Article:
Mayor says 100,000 graffiti complaints fulfilled this year

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UNSIGHTLY GRAFITTI SUCH as this is the target of the city’s graffiti removal program. The City of Chicago responded to 100,000 graffiti removal complaints this year.

Mayor Rahm Emanuel recently joined Department of Streets and Sanitation (DSS) Commissioner John Tully to announce graffiti removal crews have completed more than 100,000 service requests in 2018.

DSS attributes the swift graffiti removal to a grid-graffiti based system, which allows crews to service requests in five wards every day and maintain an average response rate of four days or less, as compared to the prior 10-day response time. Under the more efficient grid model powered by additional resources and crews, DSS has created a more efficient graffiti removal system.

“From graffiti removal, to tree trimming, to snow plowing, to rodent abatement, and much more, Chicago continues to strengthen neighborhood services as the fundamental building blocks needed to maintain strong, healthy communities.”

“No community in Chicago has to tolerate graffiti,” said DSS Commissioner John Tully. “Streets and Sanitation crews continue to proactively address graffiti removal jobs to prevent the spread of graffiti and we ask that residents report graffiti vandalism as soon as possible to help us keep neighborhoods in the City safe and beautiful.”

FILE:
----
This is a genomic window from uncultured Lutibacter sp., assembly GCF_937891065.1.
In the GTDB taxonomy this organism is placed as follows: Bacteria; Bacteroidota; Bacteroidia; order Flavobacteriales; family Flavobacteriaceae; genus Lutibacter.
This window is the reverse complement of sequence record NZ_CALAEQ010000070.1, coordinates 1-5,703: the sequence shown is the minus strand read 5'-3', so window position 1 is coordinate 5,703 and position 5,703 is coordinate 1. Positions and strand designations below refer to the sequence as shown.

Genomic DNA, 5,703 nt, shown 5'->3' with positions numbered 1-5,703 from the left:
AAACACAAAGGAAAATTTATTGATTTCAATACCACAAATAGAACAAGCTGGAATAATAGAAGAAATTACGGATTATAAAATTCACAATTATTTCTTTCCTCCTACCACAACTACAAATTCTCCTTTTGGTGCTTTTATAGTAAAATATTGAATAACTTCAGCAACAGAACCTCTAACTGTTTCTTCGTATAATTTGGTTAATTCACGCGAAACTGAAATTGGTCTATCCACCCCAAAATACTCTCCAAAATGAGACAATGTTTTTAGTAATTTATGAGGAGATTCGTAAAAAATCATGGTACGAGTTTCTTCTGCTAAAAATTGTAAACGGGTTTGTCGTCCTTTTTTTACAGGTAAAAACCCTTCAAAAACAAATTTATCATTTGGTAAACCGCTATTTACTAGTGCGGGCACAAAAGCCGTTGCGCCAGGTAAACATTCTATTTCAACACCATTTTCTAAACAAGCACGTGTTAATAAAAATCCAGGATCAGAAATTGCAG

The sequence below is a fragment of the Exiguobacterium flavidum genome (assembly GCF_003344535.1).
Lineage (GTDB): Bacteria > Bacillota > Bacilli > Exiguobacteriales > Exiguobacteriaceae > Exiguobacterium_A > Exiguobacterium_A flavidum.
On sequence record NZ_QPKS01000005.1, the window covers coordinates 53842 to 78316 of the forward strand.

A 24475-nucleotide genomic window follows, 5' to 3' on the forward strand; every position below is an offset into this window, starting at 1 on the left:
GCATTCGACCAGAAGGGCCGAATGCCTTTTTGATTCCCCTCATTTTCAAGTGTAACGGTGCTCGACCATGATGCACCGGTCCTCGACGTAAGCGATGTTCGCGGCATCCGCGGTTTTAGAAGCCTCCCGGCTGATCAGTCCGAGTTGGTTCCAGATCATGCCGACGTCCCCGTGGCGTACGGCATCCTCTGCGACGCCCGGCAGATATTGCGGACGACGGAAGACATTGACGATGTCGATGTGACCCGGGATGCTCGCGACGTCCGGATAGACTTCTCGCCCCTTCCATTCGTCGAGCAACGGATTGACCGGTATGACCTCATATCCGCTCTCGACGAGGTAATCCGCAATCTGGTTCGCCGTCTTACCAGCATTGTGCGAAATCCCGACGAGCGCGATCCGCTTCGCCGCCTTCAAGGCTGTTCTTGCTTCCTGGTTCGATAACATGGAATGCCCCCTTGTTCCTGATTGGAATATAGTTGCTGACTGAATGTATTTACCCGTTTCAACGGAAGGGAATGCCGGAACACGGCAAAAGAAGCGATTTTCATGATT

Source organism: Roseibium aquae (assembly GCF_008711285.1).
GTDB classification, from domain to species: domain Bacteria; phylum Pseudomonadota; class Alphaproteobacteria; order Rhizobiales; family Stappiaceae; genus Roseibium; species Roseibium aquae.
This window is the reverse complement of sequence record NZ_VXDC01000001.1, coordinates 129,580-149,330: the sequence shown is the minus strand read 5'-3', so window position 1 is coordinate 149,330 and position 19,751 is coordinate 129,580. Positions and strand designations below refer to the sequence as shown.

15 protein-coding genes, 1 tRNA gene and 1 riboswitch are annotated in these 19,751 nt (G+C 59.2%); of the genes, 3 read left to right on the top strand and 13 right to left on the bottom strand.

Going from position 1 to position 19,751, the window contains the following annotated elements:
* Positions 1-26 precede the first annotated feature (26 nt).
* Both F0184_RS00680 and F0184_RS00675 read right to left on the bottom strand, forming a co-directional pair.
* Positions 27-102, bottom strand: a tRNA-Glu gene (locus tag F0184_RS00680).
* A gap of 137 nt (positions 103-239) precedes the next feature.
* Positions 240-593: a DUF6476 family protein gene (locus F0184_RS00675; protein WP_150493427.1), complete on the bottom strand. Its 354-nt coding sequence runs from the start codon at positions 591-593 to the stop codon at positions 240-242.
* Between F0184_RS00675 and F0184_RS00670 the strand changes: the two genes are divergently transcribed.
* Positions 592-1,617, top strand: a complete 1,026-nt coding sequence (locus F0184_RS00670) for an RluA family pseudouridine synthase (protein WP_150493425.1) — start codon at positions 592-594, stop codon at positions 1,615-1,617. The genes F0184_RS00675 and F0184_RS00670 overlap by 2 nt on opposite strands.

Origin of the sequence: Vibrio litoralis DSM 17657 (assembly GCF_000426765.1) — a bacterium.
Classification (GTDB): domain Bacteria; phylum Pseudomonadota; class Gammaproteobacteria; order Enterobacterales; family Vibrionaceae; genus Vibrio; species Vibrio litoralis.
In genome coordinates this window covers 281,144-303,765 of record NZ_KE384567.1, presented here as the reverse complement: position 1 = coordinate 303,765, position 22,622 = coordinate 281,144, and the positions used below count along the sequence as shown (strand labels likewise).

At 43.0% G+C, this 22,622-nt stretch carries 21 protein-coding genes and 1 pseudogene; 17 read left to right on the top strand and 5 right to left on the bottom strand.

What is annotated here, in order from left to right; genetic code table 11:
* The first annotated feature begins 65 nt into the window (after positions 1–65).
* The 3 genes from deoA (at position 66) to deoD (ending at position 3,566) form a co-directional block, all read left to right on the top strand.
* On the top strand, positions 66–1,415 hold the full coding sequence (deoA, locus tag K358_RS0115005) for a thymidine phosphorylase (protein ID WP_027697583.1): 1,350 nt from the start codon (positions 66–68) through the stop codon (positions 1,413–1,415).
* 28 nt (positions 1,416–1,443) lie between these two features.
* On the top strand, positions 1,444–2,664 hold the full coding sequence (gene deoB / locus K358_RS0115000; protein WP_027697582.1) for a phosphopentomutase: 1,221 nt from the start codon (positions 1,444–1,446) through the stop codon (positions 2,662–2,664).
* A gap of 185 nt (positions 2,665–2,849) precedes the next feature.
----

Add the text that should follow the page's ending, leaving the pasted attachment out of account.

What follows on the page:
Last year, the City modernized its fleet by purchasing eight new trucks that remove graffiti in an environmentally friendly manner using a citric acid based solution. Crews operate these units in addition to soda blasters and paint trucks on all surfaces throughout the City.

In December 2018, the new 311 Customer Relationship Management System will launch and replace a 20-year-old system. The new 311 was built with Chicagoans, for Chicagoans to improve customer experience and the delivery of city services – providing greater transparency and more ways to submit and track service requests, including graffiti removal.

With the new interactive system, Chicagoans will be able to text their service requests, along with photos of the graffiti or pothole, and then the City will be able to text those same residents back to let them know the request is complete.

The new 311 system will not only make submitting graffiti removal requests easier, but it will also better allow the City to determine if it is in fact graffiti or public art. In November 2018, the City Council passed the mayor’s ordinance to create a registry of murals in Chicago. The ordinance will identify thousands of existing murals across the City and help protect the growing number of murals while ensuring DSS continues to clean up graffiti.

Graffiti removal is a free service offered by the City of Chicago. The graffiti program works with aldermen, community groups, block clubs, chambers of commerce and residents to respond to reports of graffiti. Residents who would like to report graffiti can call 311, or visit www.cityofchicago.org/dss.

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